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An Oregon judge has ruled that state law bars the surviving family of a school official who died in a 1986 climbing accident on Mount Hood from suing the school that sponsored the expedition.

In a preliminary ruling last month, Judge Sid Brockley of Clackamas County Circuit Court ruled that Marion C. Horwell, dean of students of the Oregon Episcopal School, was working in her capacity as a school employee when she helped lead the May 1986 climb that resulted in the death of nine students and staff members. (See Education Week, May 28, 1986.)

Consequently, Judge Brockley ruled, the only legal remedy for her estate is through the state's workman's-compensation law.

The judge also held, however, that because Ralph Summers, a guide on the expedition, was working as an independent contractor when he died on the climb, the workman's-compensation law does not bar his survivors from pursuing a wrongful-death action against the school.

The Portland school is still searching for a director to evaluate and revamp its wilderness-education program, which was suspended in the wake of the climb.

To help curb the use of the controversial drug Ritalin to control the behavior of unruly students, a Georgia task force has called for better teacher training in recognizing and handling pupils with a hyperactivity disorder.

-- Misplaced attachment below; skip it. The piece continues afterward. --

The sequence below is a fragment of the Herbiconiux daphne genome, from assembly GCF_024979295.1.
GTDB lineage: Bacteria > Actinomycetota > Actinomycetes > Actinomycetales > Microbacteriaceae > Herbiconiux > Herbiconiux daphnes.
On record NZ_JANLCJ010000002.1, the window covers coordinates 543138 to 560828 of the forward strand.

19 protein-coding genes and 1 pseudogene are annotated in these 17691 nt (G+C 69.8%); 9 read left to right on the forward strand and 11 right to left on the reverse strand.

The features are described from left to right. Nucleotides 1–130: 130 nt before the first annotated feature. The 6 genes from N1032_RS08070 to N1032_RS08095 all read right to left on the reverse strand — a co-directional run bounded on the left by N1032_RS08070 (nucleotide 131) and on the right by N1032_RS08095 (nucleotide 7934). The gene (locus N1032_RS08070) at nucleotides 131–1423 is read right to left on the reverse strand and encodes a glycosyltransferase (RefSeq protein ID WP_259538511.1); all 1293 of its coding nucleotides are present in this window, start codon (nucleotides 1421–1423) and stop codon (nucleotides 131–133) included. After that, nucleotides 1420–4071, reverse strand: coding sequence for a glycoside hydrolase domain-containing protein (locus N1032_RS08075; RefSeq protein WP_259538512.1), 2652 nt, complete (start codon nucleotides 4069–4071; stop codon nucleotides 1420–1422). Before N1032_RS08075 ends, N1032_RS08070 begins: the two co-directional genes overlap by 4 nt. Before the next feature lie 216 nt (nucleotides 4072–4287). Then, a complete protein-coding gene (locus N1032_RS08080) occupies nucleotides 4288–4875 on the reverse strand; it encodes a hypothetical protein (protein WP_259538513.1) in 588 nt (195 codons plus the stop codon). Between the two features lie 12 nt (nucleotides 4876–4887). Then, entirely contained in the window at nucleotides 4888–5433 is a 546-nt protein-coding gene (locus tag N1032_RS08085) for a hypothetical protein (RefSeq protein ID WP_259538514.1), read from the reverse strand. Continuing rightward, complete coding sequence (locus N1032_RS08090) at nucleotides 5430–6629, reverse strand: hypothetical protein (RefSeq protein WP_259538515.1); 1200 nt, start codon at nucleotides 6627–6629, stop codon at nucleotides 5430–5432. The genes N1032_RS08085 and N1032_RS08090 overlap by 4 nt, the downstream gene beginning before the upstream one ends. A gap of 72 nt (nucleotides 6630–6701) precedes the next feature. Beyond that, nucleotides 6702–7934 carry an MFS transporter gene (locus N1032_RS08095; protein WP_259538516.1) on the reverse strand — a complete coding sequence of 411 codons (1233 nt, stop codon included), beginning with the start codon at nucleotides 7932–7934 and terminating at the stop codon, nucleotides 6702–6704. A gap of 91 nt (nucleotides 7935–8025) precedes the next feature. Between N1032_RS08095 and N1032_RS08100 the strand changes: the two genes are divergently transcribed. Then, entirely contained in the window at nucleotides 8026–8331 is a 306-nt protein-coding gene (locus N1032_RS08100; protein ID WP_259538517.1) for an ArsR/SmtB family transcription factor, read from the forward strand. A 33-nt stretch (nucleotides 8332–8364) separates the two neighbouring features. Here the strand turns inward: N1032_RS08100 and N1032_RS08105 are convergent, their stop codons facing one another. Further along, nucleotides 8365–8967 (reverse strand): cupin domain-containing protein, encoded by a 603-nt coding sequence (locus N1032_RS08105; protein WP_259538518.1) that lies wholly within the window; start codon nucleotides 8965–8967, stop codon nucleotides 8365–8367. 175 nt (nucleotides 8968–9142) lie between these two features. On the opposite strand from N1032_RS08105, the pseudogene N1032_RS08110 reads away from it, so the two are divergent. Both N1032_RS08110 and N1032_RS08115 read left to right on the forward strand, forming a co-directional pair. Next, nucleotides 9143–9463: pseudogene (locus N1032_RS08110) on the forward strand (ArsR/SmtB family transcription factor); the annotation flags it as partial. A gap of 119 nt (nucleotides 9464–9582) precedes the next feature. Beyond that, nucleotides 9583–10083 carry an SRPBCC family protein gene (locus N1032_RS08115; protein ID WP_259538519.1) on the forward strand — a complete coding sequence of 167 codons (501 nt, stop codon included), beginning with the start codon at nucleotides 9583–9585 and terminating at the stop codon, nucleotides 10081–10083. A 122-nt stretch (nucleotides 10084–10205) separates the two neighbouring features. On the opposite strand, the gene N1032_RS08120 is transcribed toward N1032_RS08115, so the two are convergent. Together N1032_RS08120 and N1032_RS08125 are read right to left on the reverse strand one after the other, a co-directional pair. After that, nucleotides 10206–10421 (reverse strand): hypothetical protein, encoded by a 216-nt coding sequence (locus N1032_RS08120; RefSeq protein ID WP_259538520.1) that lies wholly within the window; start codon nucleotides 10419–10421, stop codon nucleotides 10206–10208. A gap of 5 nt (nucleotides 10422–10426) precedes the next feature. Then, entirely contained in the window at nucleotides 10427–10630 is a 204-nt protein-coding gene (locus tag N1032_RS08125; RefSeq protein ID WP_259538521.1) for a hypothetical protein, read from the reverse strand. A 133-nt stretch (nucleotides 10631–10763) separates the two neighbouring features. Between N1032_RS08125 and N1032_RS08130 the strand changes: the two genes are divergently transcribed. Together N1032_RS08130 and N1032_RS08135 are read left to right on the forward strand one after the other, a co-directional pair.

In its report last month, the task force said that while drugs help many such students, an undetermined number suffering from Attention-Deficit/Hyperactivity Disorder may be better served by simple classroom accommodations, such as being placed at the front of the room or given shorter assignments.

The disorder, which occurs among an estimated 5 to 10 percent of the population, is most often characterized by an inability to concentrate, impulsiveness, and hyperactivity.

State Superintendent of Schools Werner Rogers formed the 13-member task force in response to concerns about the possibleoveruse in Georgia of Ritalin, a stimulant used to treat children with the disorder. (See Education Week, Oct. 21, 1987.) Last year, the state ranked third nationally in per-capita sales of the drug.

The Attorney General of Missouri has appealed a federal-court ruling that imposed an income-tax surcharge and a property-tax increase in Kansas City to help fund desegregation remedies in the district's schools. (See Education Week, Sept. 23, 1987.)

The appeal, which was filed late last month, joins a number of pending appeals filed by the state that contest various provisions of the desegregation orders issued by U.S. District Judge Russell Clark.

Lawyers for the district and the state expect to begin negotiations this month to determine how the appeals can be consolidated and when hearings on them should begin.

Employers in Kansas City are required to begin withholding the income-tax surcharge from employee paychecks on Jan. 1. Property-tax bills that reflect the increase were mailed to taxpayers last month.

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